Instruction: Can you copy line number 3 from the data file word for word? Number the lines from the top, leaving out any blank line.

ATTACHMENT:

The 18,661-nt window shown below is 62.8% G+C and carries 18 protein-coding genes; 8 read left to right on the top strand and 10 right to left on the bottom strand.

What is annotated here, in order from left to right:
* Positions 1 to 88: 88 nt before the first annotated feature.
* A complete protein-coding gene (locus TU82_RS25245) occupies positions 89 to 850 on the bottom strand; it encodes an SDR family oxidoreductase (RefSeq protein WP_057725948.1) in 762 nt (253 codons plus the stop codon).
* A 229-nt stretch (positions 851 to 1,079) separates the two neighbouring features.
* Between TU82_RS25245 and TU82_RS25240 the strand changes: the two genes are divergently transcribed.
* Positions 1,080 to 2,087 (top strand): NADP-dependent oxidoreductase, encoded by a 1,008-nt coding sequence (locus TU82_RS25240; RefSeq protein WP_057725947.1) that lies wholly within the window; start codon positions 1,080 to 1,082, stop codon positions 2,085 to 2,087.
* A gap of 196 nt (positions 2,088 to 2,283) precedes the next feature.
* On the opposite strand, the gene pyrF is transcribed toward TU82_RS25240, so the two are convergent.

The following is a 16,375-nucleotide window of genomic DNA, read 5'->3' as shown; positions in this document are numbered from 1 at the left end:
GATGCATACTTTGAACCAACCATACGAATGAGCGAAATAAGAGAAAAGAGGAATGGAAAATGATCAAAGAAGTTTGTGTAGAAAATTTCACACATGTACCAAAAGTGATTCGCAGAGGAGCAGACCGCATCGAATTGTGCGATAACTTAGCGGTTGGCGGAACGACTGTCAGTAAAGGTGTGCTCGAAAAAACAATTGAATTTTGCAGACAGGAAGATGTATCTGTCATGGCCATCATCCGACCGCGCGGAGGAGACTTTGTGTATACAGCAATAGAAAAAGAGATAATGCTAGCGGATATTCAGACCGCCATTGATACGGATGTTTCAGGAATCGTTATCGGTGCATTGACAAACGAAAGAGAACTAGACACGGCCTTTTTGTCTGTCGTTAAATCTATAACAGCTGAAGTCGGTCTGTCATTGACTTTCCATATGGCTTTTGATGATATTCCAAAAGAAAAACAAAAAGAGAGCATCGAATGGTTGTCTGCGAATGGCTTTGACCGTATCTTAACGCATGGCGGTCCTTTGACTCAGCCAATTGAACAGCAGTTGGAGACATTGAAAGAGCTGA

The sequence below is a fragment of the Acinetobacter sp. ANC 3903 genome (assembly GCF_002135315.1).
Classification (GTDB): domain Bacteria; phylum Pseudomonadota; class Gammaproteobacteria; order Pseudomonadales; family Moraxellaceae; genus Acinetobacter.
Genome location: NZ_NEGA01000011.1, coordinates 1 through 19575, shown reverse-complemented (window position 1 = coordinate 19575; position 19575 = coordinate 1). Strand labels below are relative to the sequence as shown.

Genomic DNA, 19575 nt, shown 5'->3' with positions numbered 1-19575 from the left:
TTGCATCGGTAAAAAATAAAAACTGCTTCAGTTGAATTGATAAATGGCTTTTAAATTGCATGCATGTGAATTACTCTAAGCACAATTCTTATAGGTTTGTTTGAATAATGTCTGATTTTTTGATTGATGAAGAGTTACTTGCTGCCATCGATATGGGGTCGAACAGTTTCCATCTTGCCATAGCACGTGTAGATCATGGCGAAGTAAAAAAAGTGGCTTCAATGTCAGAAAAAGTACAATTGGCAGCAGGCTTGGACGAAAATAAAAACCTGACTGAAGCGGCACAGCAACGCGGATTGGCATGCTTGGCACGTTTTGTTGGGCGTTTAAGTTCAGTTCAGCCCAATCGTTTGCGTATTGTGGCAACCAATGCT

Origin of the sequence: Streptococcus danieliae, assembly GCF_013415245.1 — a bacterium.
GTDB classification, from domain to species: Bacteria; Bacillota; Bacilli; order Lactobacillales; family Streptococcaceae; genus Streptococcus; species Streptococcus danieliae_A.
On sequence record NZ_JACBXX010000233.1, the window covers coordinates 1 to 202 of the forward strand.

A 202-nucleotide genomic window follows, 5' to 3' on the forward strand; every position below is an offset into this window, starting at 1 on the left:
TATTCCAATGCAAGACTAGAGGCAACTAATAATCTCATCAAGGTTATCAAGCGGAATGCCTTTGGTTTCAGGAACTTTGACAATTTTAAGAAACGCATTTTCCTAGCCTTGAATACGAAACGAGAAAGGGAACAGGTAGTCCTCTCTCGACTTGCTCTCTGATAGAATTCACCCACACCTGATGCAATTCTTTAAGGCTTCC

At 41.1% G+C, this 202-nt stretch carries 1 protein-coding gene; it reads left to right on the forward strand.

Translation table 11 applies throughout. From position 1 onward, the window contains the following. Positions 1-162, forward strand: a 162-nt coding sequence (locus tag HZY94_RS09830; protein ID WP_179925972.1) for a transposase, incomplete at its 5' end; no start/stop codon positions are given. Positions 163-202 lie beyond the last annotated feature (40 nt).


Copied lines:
* Positions 1 to 88: 88 nt before the first annotated feature.